Neurological scoring. Neuroscores reflect a composite of separate functional evaluations, including resistance to forced lateral pulsion (right and left), forelimb contraflexion on suspension by the tail (right and left), and ability to maintain position on an inclined plane (right, left, and vertical). These tests show high interobserver reliability, and we have used them in a number of studies to discriminate treatment effects (Faden et al., 1989; Sun and Faden, 1995). Animals were rated from 0 (no function) to 5 (normal function) for each test, with a maximum possible composite score of 35. Evaluations were conducted by an individual unaware of treatment, who used procedures detailed previously (Sun and Faden, 1995). With the level of trauma used, improvement typically is observed in untreated animals over the first 2 weeks, after which the deficits stabilize. Treatment effects for neuroprotective agents usually are seen by 1 week, with maximal differences versus controls by 2 weeks (Faden, 1993).
Data analysis. Changes in mRNA content and activity for caspase-3 and caspase-1-like proteases were analyzed by ANOVA, followed by Dunnett’s test. Neuroscores were compared with Kruskal–Wallis ANOVA, followed by individual nonparametric Mann–Whitney Utests. A p value < 0.05 was considered statistically significant.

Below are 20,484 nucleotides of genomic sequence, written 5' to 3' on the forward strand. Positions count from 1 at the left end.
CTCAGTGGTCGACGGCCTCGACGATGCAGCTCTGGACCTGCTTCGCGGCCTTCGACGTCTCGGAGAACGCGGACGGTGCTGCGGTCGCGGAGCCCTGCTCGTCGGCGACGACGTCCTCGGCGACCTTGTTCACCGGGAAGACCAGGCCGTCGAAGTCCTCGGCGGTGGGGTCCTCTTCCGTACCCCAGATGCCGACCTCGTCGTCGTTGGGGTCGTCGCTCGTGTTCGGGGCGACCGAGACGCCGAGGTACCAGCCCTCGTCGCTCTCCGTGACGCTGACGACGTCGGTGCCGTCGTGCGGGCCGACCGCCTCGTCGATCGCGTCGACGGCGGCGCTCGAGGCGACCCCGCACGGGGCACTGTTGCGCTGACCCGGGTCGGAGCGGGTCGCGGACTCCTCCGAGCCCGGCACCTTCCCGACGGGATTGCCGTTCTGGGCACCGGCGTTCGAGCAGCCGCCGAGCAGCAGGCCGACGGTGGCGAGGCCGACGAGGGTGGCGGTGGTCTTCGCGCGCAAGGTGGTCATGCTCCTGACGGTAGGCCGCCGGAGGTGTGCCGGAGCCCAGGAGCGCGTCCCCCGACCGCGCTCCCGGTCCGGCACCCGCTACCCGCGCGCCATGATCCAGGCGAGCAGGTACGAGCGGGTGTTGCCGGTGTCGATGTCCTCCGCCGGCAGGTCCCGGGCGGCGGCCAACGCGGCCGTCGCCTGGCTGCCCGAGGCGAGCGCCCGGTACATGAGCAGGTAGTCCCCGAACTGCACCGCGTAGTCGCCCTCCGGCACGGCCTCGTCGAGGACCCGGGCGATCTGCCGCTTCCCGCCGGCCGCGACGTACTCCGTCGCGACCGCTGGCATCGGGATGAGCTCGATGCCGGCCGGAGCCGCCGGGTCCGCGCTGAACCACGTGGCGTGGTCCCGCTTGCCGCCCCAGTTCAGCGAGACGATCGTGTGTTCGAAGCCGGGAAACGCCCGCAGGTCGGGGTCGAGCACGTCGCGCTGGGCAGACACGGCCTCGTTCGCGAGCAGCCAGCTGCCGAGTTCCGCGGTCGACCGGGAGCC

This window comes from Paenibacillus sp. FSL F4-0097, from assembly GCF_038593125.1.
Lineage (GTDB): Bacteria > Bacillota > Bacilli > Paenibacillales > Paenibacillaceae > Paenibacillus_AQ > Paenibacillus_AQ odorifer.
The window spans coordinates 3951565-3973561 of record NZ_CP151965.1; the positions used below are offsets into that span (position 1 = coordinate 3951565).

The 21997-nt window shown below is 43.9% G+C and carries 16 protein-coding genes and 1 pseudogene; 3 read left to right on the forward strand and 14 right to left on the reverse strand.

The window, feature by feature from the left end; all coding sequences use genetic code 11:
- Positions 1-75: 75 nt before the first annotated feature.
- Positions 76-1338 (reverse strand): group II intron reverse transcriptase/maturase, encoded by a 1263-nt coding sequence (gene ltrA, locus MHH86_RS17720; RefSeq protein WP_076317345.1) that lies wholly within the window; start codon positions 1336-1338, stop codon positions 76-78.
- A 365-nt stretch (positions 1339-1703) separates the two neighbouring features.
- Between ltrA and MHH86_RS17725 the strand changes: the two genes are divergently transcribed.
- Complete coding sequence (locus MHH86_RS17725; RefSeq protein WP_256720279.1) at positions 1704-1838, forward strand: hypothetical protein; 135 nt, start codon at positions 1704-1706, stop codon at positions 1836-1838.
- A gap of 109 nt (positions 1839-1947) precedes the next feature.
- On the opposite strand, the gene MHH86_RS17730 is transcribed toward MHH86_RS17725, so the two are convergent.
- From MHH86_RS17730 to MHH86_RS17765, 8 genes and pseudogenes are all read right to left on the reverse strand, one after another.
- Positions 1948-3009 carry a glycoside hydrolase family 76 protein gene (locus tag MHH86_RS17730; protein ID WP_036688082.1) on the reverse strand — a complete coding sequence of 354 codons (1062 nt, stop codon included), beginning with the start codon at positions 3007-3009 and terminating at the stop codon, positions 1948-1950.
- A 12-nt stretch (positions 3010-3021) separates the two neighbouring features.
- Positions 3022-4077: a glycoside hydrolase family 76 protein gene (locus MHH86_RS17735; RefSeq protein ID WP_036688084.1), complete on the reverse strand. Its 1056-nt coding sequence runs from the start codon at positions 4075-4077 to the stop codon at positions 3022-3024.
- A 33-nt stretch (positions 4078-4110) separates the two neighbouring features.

Induction of apoptosis after fluid percussion-induced TBI
The induction of apoptosis in cortex and hippocampus of rat brains subjected to experimental TBI was examined by electrophoretic analysis of internucleosomal DNA fragmentation and the TUNEL method. Agarose gel electrophoresis of labeled DNA isolated from rat cortex and hippocampus demonstrated fragmentation of DNA in affected areas of the injured brain (Fig. 1). DNA fragmentation from samples of injured cortex or hippocampus, but not from contralateral cortex or hippocampus, was detected beginning 4 hr after trauma. Marked DNA laddering was observed up to 3 d, the last time point examined in these experiments.